Employer Cannot Rescind Job Offer to Medical Marijuana User
Employers’ “zero tolerance” policies for drug use are becoming increasingly problematic in the face of new laws legalizing the use of marijuana for social and medical purposes.
In the case of Noffsinger v. SSC Niantic Operating Co. d/b/a Bride Brook Nursing & Rehab Center, a federal court in Connecticut found that an employer was liable for discrimination when it revoked an offer to a candidate for employment when she tested positive for marijuana use.
Plaintiff Katelin Noffsinger accepted a job offer as an activities manager from the defendant nursing home company. She was told that the offer was contingent on her passing a drug test.
Noffsinger told the company that she was qualified under the Connecticut Palliative Use of Marijuana Act (PUMA) to use marijuana to treat her post-traumatic stress disorder caused by a car accident.
After her drug test came back positive for THC (an ingredient of marijuana), the company rescinded the job offer.
Noffsinger sued, alleging three causes of action:
- a violation of PUMA’s anti-discrimination provision,
- a common law claim for wrongful rescission of a job offer in violation of public policy, and
- negligent infliction of emotional distress.
PUMA provides that
[U]nless required by federal law or required to obtain funding: . . . (3) No employer may refuse to hire a person or may discharge, penalize or threaten an employee solely on the basis of such person’s or employee’s status as a qualifying patient…. Nothing in this subdivision shall restrict an employer’s ability to prohibit the use of intoxicating substances during work hours or restrict an employer’s ability to discipline an employee for being under the influence of intoxicating substances during work hours.
Noffsinger told the employer that she only used the drug in the evenings, outside of work hours.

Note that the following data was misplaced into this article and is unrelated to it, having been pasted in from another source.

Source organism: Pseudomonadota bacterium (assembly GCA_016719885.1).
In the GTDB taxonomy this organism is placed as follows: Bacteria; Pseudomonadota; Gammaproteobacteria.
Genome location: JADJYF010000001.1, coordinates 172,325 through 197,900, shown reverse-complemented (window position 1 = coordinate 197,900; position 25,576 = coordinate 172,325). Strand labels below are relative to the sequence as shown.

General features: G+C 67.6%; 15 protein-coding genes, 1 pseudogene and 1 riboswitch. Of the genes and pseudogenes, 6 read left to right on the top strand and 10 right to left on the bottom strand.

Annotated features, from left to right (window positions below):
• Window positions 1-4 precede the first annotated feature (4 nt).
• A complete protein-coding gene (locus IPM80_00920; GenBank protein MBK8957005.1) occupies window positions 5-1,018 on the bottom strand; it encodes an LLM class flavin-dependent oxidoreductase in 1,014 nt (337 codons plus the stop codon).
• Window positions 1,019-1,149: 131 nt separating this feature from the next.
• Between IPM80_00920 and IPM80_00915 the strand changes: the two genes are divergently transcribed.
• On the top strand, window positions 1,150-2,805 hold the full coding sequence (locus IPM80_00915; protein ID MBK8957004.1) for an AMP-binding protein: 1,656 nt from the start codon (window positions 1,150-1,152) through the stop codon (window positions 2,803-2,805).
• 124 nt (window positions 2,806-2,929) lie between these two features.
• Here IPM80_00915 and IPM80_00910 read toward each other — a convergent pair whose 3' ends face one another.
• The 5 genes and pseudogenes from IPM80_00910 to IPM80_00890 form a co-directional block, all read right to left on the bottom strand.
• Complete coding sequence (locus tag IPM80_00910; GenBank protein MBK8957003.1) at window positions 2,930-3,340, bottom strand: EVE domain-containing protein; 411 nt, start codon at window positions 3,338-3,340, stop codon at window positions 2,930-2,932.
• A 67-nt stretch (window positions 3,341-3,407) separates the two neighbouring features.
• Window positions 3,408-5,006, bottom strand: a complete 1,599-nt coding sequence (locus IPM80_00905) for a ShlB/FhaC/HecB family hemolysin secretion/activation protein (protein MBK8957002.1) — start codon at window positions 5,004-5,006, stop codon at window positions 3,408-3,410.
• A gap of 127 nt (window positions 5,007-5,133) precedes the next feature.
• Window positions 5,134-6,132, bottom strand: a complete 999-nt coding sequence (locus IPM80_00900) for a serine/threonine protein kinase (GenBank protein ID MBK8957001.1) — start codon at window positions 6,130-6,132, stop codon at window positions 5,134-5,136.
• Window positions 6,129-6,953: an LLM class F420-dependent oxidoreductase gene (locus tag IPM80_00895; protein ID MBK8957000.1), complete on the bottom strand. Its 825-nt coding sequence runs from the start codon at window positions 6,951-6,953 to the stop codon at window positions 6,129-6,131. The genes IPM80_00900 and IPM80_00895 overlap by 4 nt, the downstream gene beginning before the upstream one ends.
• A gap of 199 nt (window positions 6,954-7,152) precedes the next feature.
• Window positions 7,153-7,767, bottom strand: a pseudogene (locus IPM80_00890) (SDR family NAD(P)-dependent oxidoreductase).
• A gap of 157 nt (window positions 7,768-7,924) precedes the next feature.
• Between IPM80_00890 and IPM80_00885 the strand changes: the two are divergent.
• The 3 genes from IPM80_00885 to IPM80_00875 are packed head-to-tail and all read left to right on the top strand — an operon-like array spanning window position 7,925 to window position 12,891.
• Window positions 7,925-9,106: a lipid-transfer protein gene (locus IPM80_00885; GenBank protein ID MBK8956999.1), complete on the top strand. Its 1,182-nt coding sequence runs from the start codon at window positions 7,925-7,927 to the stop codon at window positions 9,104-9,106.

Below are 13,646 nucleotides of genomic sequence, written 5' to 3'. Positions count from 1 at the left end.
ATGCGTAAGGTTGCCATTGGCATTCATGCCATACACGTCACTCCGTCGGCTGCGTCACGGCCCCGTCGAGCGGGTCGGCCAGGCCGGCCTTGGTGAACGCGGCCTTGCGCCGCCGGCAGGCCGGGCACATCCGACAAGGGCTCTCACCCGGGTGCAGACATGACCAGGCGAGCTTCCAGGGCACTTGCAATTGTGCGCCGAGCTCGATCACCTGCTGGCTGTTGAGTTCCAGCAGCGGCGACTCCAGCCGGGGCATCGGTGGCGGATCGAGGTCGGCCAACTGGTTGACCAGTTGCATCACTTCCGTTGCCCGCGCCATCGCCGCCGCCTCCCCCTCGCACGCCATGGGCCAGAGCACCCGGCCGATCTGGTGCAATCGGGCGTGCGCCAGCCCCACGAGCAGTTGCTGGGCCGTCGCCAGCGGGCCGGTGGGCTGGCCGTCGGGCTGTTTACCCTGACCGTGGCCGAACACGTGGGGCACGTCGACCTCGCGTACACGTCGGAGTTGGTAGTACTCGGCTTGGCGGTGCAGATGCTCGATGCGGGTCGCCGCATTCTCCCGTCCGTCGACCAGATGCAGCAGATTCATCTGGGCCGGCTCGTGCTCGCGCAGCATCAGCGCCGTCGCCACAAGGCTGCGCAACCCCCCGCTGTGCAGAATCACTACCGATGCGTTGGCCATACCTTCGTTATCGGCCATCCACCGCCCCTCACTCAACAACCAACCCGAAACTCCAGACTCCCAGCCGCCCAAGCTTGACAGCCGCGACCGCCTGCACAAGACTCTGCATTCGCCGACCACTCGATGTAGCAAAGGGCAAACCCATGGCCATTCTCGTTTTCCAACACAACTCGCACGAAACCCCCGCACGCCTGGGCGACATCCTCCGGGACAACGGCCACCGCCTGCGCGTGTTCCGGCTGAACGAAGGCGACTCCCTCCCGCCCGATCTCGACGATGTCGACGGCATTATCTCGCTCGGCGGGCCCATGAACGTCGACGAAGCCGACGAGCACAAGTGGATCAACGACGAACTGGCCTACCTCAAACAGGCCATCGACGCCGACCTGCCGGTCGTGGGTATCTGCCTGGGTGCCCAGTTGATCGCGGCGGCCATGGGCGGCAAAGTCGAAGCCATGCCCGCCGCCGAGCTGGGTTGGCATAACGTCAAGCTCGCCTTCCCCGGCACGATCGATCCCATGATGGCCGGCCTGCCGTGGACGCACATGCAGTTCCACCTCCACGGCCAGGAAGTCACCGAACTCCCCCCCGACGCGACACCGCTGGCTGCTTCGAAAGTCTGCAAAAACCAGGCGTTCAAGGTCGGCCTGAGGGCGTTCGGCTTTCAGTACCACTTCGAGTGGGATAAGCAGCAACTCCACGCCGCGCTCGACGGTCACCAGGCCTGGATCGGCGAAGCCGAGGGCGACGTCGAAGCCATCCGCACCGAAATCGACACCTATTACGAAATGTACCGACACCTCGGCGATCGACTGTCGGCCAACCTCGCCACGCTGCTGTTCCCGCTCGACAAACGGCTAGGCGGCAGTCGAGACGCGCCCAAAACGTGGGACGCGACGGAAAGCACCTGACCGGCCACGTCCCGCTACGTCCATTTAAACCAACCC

Drug Free Workplace Act
The employer argued that federal Drug Free Workplace Act (DFWA) barred it from hiring Noffsinger.
As the judge noted,
The DFWA requires federal contractors like defendant to make a “good faith effort” to maintain a drug-free workplace by taking certain measures, such as publishing a statement regarding use of illegal drugs in the workplace and establishing a drug-free awareness program.
However, the DFWA doesn’t require drug testing. It also doesn’t prohibit contractors from employing anyone who uses illegal drugs outside the workplace – let alone those who use medical marijuana in accordance with a program approved by state law.
Thus, the judge rejected the employer’s argument.
However, the court didn’t find that the defendant engaged in any unreasonable conduct that would support the plaintiff’s claim for negligent infliction of emotional distress.
Lessons for Employers
As the National Law Review notes, the case offers important lessons for employers:
- Not every state’s marijuana law has an anti-retaliation provision like Connecticut’s law. It’s important for employers to know the marijuana laws in each state where they have employees.
- Even in states without an anti-retaliation provision, the duty to accommodate disabilities may conflict with the desire to prohibit employees from using marijuana, even when off-duty.
- Employers with a zero tolerance policy that extends to off-duty use need to rethink whether they can defend a policy of refusing to accommodate what might otherwise be lawful marijuana use under state law.